(RNS) — Andrew Lloyd Webber and Tim Rice’s 1970 concept album “Jesus Christ Superstar” — from which the 1971 rock musical was born — delivered one radio hit, with Australian pop artist Helen Reddy channeling Mary Magdalene’s confused feelings about her rabbi in “I Don’t Know How To Love Him.”
But otherwise, the album and the show, with its rock-and-roll rhythms, propulsive energy and 12 male apostles, is a guy-heavy affair. In all its stage, film and TV adaptations over the decades, men have always dominated the musical score.
Until now: A new take on the album released Friday (April 29), “Jesus Christ Superstar: Highlights From the All-Female Studio Cast Recording,” was created entirely by women vocalists, engineers and orchestra members, and among the voices on the tracks are Broadway veterans Cynthia Erivo as Mary Magdalene, Morgan James as Jesus and Shoshana Bean as Judas. Grammy-winner Ledisi sings the role of Simon, and Broadway star Orfeh is Pilate.
“‘Jesus Christ Superstar’ has always been a vehicle for breaking boundaries,” said Henry Bial, chair of the theatre and dance department at the University of Kansas. “It was groundbreaking to have Jesus represented physically on stage. It was groundbreaking to do rock ‘n roll in a Broadway musical. It was originally groundbreaking in its multiracial casting.”
James, the force behind the new project, grew up listening to the “Jesus Christ Superstar” score but lamented the show’s lack of female roles, she told Religion News Service. “I thought to myself, I would love to hear other people I know sing this incredible score.”
In January of 2017, she gathered a diverse team of female performers for a concert version of the show in New York’s Highline Ballroom. The sold-out event took place in the days leading up to the 2017 Women’s March and was staged against a backdrop of modern-day images, including photos of Black Lives Matter protests. “The tension and celebration mingled together were really palpable,” James said.
The team reunited a year later to record the score. In honor of the original 1970 album, the all-female version was recorded in the same exact keys and tempo. “We really geeked out on that,” said James. “We wanted to fully pay homage. We did not want anyone to be able to walk away and say, yeah, it’s fine, but they changed or took away what I love from it.”
Legal red tape prevented the group from dropping the album immediately, so they released the music in batches. A five-track EP, “She Is Risen (Vol. 1),” came out in 2020, followed by a second EP a few months later. The final version has 18 tracks, including “Heaven On Their Minds,” “I Don’t Know How To Love Him,” “Gethsemane” and “Superstar.”
The musical has been criticized over its half-century of existence for perceived theological blunders. The BBC banned it at its original release from its radio air, calling it “sacrilegious,” and religious groups fumed at the show’s depiction of a deeply human Jesus, a promiscuous Mary Magdalene and, some argued, antisemitic depictions of Jewish leaders.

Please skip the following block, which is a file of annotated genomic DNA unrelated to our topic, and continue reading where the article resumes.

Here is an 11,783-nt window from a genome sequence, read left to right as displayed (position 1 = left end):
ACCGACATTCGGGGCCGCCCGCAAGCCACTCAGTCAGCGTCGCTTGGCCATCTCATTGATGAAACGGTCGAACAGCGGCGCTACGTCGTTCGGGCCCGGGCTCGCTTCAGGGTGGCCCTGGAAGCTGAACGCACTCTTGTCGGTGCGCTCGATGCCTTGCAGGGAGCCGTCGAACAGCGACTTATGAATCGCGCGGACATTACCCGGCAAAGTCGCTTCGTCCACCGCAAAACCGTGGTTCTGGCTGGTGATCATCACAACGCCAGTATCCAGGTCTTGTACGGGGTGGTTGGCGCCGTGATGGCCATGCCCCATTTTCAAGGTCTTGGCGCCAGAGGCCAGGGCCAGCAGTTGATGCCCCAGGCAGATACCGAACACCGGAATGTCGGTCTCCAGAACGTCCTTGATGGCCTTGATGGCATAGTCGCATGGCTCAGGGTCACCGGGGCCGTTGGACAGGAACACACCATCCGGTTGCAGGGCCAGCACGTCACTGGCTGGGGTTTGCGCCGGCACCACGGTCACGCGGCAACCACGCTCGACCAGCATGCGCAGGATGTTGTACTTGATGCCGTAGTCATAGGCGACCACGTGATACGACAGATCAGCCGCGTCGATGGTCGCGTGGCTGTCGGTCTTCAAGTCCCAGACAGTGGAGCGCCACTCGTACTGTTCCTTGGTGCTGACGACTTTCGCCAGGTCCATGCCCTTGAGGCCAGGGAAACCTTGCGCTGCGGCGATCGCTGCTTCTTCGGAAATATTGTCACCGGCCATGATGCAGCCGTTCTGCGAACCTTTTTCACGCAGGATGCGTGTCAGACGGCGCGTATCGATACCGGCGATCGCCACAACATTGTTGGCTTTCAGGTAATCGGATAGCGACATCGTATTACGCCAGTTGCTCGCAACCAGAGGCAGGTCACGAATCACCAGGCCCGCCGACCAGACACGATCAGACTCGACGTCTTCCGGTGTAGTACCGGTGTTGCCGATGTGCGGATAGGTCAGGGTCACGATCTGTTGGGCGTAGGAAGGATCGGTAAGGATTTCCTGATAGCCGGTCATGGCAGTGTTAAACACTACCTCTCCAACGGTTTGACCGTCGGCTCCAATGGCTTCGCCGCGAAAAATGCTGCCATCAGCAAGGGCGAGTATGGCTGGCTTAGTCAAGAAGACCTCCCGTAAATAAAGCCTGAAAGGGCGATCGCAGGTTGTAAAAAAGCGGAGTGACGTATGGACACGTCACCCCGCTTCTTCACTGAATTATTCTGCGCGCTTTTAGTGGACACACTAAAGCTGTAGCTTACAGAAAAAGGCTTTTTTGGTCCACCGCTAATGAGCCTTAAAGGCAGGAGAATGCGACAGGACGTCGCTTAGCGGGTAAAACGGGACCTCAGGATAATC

Rice and Webber told reporters in 1971 that they aimed to make a compelling show, not a theological comment. Similarly, James said this latest reincarnation isn’t so much a theological statement as a demonstration of female performers’ capabilities.
“Women are not just feminine, and they’re not just any one thing. They’re not a monolith, and so bringing all these different kinds of women, all these ages of women, all these women from different backgrounds, to these roles… they brought all the different parts of femininity that are lacking, frankly, in the Mary Magdalene character,” said James, calling the show’s one named female character “one-dimensional.”
“The fact that these women have chosen ‘Jesus Christ Superstar’ as the vehicle to demonstrate what they can do as vocalists, as performers and as engineers helps cement it in the musical theater canon,” said Bial, who added that the album builds on the legacy of women performers like Sarah Bernhardt and Eva Le Gallienne who, in the 20th century, cast themselves in roles like Hamlet or King Lear to highlight their skills.
“In fact, Bernhardt even played Judas Iscariot in the 1910 production called ‘Judas’ by a playwright named John De Kay,” said Bial. “That was even more scandalous than ‘Jesus Christ Superstar.’”
The all-female “Jesus Christ Superstar” has paved the way for other female performers to take on its male roles. Earlier this year, Sandy Redd, an ensemble member in the “Jesus Christ Superstar” 50th Anniversary tour, stepped up to play Judas in a number of shows.
James, who didn’t grow up religious, pointed out that there are still significant parallels between the theater world and many churches, where women’s roles are often diminished.
“There’s always men leading the church, and then leading theater, leading all these aspects. What if the women were leading?” asked James. “I really hope that for a new generation of musical theatre, (of) women and girls coming, they can say, ‘I see myself in so many more roles now.’”